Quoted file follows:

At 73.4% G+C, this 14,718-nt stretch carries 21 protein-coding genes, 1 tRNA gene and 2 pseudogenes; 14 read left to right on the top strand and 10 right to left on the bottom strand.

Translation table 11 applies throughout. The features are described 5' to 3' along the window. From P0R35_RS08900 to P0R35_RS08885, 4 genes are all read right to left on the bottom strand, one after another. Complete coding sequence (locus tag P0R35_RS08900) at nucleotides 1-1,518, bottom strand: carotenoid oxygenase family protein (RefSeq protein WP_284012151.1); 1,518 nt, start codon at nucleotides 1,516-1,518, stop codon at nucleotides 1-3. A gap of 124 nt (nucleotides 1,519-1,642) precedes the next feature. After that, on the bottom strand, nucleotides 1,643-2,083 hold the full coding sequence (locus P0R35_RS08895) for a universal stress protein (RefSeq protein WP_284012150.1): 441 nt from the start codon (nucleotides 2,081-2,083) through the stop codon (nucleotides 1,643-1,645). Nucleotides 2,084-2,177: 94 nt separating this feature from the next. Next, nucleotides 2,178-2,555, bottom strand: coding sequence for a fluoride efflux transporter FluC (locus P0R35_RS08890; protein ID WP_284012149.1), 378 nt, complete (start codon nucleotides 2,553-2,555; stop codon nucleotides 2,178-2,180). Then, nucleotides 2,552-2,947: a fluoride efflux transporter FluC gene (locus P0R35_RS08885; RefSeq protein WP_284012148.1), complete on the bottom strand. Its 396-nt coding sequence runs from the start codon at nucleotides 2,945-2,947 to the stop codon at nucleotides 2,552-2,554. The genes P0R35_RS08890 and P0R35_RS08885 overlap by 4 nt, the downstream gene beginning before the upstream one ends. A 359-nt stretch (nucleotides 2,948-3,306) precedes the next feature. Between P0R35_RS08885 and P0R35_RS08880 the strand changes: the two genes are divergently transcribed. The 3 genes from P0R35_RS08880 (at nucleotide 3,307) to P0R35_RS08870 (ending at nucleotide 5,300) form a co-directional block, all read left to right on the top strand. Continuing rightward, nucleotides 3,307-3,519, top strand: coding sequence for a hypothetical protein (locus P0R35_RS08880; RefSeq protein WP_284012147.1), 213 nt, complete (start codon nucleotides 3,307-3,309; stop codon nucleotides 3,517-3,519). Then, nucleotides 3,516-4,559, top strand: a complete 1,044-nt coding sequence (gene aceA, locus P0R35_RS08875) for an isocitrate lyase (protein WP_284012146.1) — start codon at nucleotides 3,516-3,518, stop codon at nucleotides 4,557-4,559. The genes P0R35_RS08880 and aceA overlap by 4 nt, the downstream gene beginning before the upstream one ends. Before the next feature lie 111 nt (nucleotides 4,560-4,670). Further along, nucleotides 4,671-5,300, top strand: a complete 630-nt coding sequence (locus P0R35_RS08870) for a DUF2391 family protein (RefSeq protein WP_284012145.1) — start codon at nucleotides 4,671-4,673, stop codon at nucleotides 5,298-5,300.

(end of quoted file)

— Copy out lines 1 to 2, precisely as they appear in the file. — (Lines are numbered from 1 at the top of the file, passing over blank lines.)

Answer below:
At 73.4% G+C, this 14,718-nt stretch carries 21 protein-coding genes, 1 tRNA gene and 2 pseudogenes; 14 read left to right on the top strand and 10 right to left on the bottom strand.

Translation table 11 applies throughout. The features are described 5' to 3' along the window. From P0R35_RS08900 to P0R35_RS08885, 4 genes are all read right to left on the bottom strand, one after another. Complete coding sequence (locus tag P0R35_RS08900) at nucleotides 1-1,518, bottom strand: carotenoid oxygenase family protein (RefSeq protein WP_284012151.1); 1,518 nt, start codon at nucleotides 1,516-1,518, stop codon at nucleotides 1-3. A gap of 124 nt (nucleotides 1,519-1,642) precedes the next feature. After that, on the bottom strand, nucleotides 1,643-2,083 hold the full coding sequence (locus P0R35_RS08895) for a universal stress protein (RefSeq protein WP_284012150.1): 441 nt from the start codon (nucleotides 2,081-2,083) through the stop codon (nucleotides 1,643-1,645). Nucleotides 2,084-2,177: 94 nt separating this feature from the next. Next, nucleotides 2,178-2,555, bottom strand: coding sequence for a fluoride efflux transporter FluC (locus P0R35_RS08890; protein ID WP_284012149.1), 378 nt, complete (start codon nucleotides 2,553-2,555; stop codon nucleotides 2,178-2,180). Then, nucleotides 2,552-2,947: a fluoride efflux transporter FluC gene (locus P0R35_RS08885; RefSeq protein WP_284012148.1), complete on the bottom strand. Its 396-nt coding sequence runs from the start codon at nucleotides 2,945-2,947 to the stop codon at nucleotides 2,552-2,554. The genes P0R35_RS08890 and P0R35_RS08885 overlap by 4 nt, the downstream gene beginning before the upstream one ends. A 359-nt stretch (nucleotides 2,948-3,306) precedes the next feature. Between P0R35_RS08885 and P0R35_RS08880 the strand changes: the two genes are divergently transcribed. The 3 genes from P0R35_RS08880 (at nucleotide 3,307) to P0R35_RS08870 (ending at nucleotide 5,300) form a co-directional block, all read left to right on the top strand. Continuing rightward, nucleotides 3,307-3,519, top strand: coding sequence for a hypothetical protein (locus P0R35_RS08880; RefSeq protein WP_284012147.1), 213 nt, complete (start codon nucleotides 3,307-3,309; stop codon nucleotides 3,517-3,519). Then, nucleotides 3,516-4,559, top strand: a complete 1,044-nt coding sequence (gene aceA, locus P0R35_RS08875) for an isocitrate lyase (protein WP_284012146.1) — start codon at nucleotides 3,516-3,518, stop codon at nucleotides 4,557-4,559. The genes P0R35_RS08880 and aceA overlap by 4 nt, the downstream gene beginning before the upstream one ends. Before the next feature lie 111 nt (nucleotides 4,560-4,670). Further along, nucleotides 4,671-5,300, top strand: a complete 630-nt coding sequence (locus P0R35_RS08870) for a DUF2391 family protein (RefSeq protein WP_284012145.1) — start codon at nucleotides 4,671-4,673, stop codon at nucleotides 5,298-5,300.